Business intelligence and data analytics have become common tools in many companies. Executives use the uncovered information relationships and insights to fuel decision making. That includes such questions as where to locate a warehouse, what SKUs are most popular in given geographic region, or what profiles of job candidates correlate with the best long-term employee performance.
However, such uses of BI and data analytics include an inherent limitation. Management starts with a set of questions and then looks at data to find potential answers. That is a perfectly valid use. But there are other ways to use the technologies, like using analytics to uncover new insights.
As Jeff Frankel, vice president of business development and marketing at content management software company docSTAR, put it, start with what you think you know about the company. Identify issues that you currently find important and then train a data lens on them.
But that is a start. Two fundamental steps in addressing any potential business problem is first to avoid considering questions with pre-determined answers and then to stop assuming that you already know the important questions.
Asking a question with an answer in mind blinds you to potential better answers, or even to better understanding the question at hand. In the 1990s, for example, many manufacturing companies focused on outsourcing factory operations to other countries. They assumed that lower wages and less demanding safety and environmental regulations would decrease their costs of doing business and improve their competitiveness, or at least keep them at a par with rivals.
However, companies at the time often failed to take into account the cost of transportation, the additional inventory expense (because of the two-month sea journey, they added 60 days of inventory holding costs in the product that hadn’t arrived), the difficulty and expense in returning defective product, challenges in communications, and a loss of flexibility in quickly reacting to customer demand. It may be that outsourcing manufacturing made sense in some limited reckoning, but chances are good that companies lost at least as much as they gained, and possibly more.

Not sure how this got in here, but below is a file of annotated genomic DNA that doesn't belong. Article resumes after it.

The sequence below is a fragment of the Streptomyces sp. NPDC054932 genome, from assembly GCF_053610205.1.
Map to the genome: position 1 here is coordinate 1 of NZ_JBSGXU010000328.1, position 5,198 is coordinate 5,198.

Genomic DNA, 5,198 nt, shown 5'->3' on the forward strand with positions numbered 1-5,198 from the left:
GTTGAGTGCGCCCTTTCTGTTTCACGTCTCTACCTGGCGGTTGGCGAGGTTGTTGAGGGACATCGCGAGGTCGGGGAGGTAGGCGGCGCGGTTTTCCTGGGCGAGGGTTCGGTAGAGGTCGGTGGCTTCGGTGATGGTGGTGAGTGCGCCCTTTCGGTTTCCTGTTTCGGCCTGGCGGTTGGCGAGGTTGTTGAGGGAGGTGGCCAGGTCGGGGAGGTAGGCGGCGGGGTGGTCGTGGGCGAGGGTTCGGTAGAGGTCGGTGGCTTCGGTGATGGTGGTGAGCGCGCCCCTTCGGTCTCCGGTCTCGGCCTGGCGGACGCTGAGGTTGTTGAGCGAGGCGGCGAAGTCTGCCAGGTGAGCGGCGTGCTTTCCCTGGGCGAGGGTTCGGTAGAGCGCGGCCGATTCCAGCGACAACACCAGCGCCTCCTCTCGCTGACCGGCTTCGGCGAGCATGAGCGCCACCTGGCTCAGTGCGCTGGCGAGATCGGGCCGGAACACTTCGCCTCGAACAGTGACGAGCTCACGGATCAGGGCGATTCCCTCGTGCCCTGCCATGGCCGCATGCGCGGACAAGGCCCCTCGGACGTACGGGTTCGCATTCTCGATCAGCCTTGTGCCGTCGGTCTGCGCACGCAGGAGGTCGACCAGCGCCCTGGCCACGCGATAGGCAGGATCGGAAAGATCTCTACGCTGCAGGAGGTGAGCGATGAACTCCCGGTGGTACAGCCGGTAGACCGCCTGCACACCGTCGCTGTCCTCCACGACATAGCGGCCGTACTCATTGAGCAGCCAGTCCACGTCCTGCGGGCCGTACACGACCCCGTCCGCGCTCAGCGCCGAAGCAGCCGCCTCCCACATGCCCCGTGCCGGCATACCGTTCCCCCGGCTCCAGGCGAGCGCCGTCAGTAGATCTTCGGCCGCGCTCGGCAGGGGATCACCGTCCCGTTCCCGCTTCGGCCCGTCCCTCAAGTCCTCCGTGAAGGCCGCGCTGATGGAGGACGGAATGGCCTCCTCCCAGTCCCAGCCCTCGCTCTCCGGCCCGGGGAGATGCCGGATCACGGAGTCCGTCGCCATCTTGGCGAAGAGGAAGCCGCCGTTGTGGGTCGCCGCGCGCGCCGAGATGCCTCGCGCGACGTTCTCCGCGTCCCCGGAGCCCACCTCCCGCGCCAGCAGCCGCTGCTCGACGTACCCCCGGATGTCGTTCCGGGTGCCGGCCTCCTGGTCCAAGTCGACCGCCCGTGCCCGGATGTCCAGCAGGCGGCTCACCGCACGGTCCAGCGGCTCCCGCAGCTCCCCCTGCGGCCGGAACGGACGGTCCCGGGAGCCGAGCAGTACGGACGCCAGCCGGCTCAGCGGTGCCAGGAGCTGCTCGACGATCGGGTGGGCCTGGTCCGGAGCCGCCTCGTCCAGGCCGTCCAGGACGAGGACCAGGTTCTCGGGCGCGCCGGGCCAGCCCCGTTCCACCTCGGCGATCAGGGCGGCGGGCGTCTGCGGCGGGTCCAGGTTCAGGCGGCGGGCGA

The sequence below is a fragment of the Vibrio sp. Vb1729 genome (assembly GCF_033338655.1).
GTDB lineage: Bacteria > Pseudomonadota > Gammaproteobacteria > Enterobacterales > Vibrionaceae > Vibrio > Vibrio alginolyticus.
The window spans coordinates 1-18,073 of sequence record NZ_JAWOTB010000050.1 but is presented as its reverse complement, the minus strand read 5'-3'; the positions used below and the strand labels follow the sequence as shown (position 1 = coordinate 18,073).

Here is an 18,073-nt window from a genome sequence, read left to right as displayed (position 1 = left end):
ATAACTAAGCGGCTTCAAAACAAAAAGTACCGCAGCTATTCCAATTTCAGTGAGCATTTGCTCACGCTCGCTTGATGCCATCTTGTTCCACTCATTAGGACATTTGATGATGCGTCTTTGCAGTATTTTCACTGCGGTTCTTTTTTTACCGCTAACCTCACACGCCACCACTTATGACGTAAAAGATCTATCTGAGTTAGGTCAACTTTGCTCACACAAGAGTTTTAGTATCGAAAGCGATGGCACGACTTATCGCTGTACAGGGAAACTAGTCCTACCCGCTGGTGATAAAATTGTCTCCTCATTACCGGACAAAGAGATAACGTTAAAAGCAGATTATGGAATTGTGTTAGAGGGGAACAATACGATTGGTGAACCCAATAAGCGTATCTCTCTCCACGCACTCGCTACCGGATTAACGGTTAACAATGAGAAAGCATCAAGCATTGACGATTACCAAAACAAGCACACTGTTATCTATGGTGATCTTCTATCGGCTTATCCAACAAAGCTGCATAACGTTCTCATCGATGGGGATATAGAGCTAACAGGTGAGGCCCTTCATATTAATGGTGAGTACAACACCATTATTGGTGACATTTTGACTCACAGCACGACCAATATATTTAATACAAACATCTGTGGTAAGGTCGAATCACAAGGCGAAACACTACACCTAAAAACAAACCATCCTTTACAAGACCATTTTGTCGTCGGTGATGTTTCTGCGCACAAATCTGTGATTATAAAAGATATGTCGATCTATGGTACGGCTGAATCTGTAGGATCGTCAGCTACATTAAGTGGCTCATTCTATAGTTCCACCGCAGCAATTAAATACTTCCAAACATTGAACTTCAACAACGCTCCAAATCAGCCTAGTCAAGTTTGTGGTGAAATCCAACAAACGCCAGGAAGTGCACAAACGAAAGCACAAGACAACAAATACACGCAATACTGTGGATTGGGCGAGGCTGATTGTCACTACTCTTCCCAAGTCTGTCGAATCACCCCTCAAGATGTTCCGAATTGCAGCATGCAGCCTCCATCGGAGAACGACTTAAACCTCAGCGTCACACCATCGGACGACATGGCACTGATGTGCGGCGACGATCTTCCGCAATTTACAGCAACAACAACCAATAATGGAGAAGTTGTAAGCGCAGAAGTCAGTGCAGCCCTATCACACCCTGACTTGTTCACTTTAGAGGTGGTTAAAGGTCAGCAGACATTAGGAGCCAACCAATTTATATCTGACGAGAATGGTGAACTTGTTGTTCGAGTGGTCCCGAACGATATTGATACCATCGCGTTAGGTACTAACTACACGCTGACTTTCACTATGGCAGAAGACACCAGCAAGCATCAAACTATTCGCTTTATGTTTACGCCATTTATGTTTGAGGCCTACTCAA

Leaders often go astray, taking their companies with them, when they ask the wrong questions. Those are typically the ones they assume they should ask. In the case of outsourced manufacturing, the question was how to make the cost of good cheaper to be more competitive and raise margins.
Instead, the right question might have been how to lower the cost of getting the right high-quality products to the right people within time frames to satisfy both customer demand at the moment and changing market conditions. The question is far more complex, but lends itself to a more complex consideration, opening the door to the insights that BI and data analysis can provide.
Notice the trend now for manufacturers to begin to bring factory work back to the U.S. The total landed costs for products made in China have become too high. But then, so have the prices of bad PR and the inability to react quickly to customer needs.
As you use BI and analysis, try to move beyond looking at the preformed questions. Instead, find the insights that help lead to new ways of thinking about the business.
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